This is a perfect example of the contradictions inherent to secularism.
“Two influential German legal associations are calling for headscarves to be banned for judges and lawyers to uphold ‘neutrality’ in court.
“Robert Seegmüller, chairman of the Association of German Administrative Judges, said the required uniform of black robes, white shirt and white bow tie, cravat or neckerchief is important to show that the outcome of a case does not depend on the person, but solely on what the law says.””
What do you think are the origins of the black robe? The NY Times says: “Although the judicial robe’s origin remains uncertain, some believe it has its origins in the church, when the clergy and judiciary were one and the same. Robes appeared in the British judiciary in the 14th century.”
I haven’t taken the time to research this, but I wouldn’t be surprised if, centuries ago, the robe was borrowed from the Muslim thobe (thawb), which itself was considered a garment of status, erudition, and religious prestige in our tradition.
Regardless, it is clear that the robe which these German secularists are insisting on has religious origins. And even to this day, the long robe has religious significance for Muslims, as both Muslim men and women will wear it. Women in particular wear black robes, i.e., the jilbab. Jewish and Christian religious figures also utilize the black robe. Whether past or present, the black robe is permeated with religious significance.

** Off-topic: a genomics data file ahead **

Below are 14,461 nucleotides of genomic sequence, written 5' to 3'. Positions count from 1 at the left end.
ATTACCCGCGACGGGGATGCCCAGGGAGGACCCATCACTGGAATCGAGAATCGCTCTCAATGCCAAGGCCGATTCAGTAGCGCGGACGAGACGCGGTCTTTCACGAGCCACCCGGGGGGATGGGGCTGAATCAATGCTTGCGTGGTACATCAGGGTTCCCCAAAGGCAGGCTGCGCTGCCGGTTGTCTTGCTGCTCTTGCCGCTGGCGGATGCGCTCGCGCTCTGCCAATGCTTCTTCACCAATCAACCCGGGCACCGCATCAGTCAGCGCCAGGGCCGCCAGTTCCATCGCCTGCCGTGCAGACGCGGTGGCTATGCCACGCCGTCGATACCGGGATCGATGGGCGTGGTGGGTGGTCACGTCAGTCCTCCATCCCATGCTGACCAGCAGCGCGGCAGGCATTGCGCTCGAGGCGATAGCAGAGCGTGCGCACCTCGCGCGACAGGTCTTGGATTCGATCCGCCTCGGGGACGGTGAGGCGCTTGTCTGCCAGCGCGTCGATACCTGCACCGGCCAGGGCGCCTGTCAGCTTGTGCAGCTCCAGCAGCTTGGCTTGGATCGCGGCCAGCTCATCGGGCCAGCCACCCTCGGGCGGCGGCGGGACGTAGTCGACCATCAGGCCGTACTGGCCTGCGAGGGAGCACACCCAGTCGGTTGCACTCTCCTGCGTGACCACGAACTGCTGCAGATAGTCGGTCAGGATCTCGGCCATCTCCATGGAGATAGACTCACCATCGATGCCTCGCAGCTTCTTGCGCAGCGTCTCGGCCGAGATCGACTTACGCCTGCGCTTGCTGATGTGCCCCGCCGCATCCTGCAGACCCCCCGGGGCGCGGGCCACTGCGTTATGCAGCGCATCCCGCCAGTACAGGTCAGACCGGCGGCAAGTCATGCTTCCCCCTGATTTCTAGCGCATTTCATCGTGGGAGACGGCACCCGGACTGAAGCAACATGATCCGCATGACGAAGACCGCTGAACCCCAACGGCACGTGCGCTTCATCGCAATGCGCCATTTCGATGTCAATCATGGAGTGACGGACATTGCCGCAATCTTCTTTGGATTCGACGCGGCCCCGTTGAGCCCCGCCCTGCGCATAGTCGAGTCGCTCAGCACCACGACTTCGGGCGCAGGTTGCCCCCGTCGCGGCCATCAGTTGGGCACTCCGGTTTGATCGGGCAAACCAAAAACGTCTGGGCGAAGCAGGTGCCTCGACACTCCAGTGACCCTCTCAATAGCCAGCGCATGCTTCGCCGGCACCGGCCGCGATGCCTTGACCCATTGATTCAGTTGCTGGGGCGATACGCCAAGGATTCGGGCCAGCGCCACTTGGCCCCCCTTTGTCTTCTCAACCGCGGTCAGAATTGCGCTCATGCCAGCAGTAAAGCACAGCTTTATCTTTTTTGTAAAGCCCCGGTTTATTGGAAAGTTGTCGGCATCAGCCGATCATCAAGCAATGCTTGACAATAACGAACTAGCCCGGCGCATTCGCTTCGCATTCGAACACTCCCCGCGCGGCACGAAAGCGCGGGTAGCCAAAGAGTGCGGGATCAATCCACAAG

There are those who are arguing for the ban of the hijab as well as other religious symbols and claim that they are upholding “neutrality.” The straightforward objection is, of course, who decided what is “neutral” dress?
This is the central conceit of secularism, namely that if you subtract everything that is “religious,” what you are left with is truly neutral and that is where secularism ought to begin. In reality, however, there is no neutral core that is completely free of the same metaphysicality and normativity that is supposedly so objectionable about religion.
The only way to get to this neutral, secular core is to *create* it. You simply assert that a particular custom, cultural norm, style of dress, normative commitment, etc., is “secular” or “neutral” and everything else is “religious.” This labeling process gains legitimacy through shared cultural assumptions. Muslim practices and dress happen to be relatively foreign, so they are easily seen by all as distinctly “religious.” But Western modes of dress, many of which also technically have religious origins and significance, can be deemed “cultural” and hence “secular” and hence “neutral.” These are just language games.
So, this kerfuffle about black robes and the headscarf is a perfect example of secularism fabricating neutral ground in order to artificially maintain a hollow semblance of impartiality.
I also want to mention something about religious freedom. As I keep emphasizing, as Muslims we should not resort to freedom of religion arguments to defend ourselves against the secular assault. We should instead point out the internal contradictions of secularism (e.g., like I do above) and force the secularists to admit that their problem with the Muslim headscarf is nothing more than cultural bias. If they can admit that, fine. But we should not allow them to get away with pretending that their opposition to the hijab is due to some rational commitment to neutrality and even-handedness because, as we have seen, that is clearly not the case.
At the end of the day, if they want to insist that their objections to the hijab are due to cultural bias, Muslims can live with that. Because in Muslim societies, we should feel comfortable instituting our own standards of dress, standards which are not due to ever-changing cultural whims but based on our religious values and standards of decency and modesty set by God. This is where we want the discussion to end up.